Starting Tuesday, what AT&T is describing as “select businesses and consumers” in Atlanta, Charlotte, Dallas, Houston, Indianapolis, Jacksonville, Louisville, Oklahoma City, New Orleans, Raleigh, San Antonio, and Waco will receive a free Netgear Nighthawk mobile hotspot that will let them access AT&T’s seminal 5G network infrastructure.
Starting in the spring, AT&T said, a broader swath of customers will be able to buy the Nighthawk for $499 and pay another $70 a month for 5G service capped at 15 gigabytes of data usage.
AT&T said it is using the high-frequency “millimeter wave” spectrum in what it is branding as its “5G+” service. AT&T pegs peak theoretical speeds for the service at around 1.2 Gbps. Demoing the technology earlier this month at the Qualcomm Snapdragon Technology Summit in Maui, however, 5G+ topped out at only around 140 Mbps.
This is a sizable improvement over 4G LTE speeds—around three times faster—but it’s not by any means a game-changer in terms of the quest to turn 5G into a replacement for fixed wireless.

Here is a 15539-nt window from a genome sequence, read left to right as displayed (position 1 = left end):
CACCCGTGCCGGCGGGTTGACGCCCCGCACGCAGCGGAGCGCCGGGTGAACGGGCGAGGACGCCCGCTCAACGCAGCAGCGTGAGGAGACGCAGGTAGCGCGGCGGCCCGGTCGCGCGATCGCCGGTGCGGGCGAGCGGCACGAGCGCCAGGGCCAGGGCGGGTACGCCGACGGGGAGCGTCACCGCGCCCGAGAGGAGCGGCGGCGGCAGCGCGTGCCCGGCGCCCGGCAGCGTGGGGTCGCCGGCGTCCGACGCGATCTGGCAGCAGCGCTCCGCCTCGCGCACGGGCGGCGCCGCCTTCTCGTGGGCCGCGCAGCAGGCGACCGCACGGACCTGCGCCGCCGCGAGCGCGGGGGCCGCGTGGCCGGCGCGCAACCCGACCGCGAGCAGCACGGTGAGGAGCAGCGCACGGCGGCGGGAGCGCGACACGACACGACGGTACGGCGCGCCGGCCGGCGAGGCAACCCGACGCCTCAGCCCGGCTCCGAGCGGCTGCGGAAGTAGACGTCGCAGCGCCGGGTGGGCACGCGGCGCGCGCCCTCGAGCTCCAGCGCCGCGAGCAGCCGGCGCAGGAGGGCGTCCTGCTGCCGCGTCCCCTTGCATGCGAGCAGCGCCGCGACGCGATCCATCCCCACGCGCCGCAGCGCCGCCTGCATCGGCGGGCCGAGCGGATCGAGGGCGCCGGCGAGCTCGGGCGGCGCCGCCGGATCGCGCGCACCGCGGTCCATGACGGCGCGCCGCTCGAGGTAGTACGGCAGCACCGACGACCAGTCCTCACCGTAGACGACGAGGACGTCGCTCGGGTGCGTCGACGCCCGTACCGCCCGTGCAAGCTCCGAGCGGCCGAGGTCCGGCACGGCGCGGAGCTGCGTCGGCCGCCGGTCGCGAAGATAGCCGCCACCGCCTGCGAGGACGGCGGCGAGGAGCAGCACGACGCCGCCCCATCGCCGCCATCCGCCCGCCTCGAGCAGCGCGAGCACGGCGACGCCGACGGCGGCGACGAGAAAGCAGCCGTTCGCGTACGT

AT&T also plans to expand its 5G+ offering to Las Vegas, Los Angeles, Nashville, Orlando, San Diego, San Francisco, and San Jose. Verizon also conducted a limited launch of a proprietary network technology it’s calling 5G back in October. T-Mobile plans to launch a 5G network in 30 cities next year.
Notably, Samsung said it will debut the first 5G Galaxy smart phone in the first half of 2019.
“This is the first taste of the mobile 5G era," said Andre Fuetsch, president of AT&T Labs and chief technology officer. "Being first, you can expect us to evolve very quickly. It's early on the 5G journey and we're ready to learn fast and continually iterate in the months ahead."
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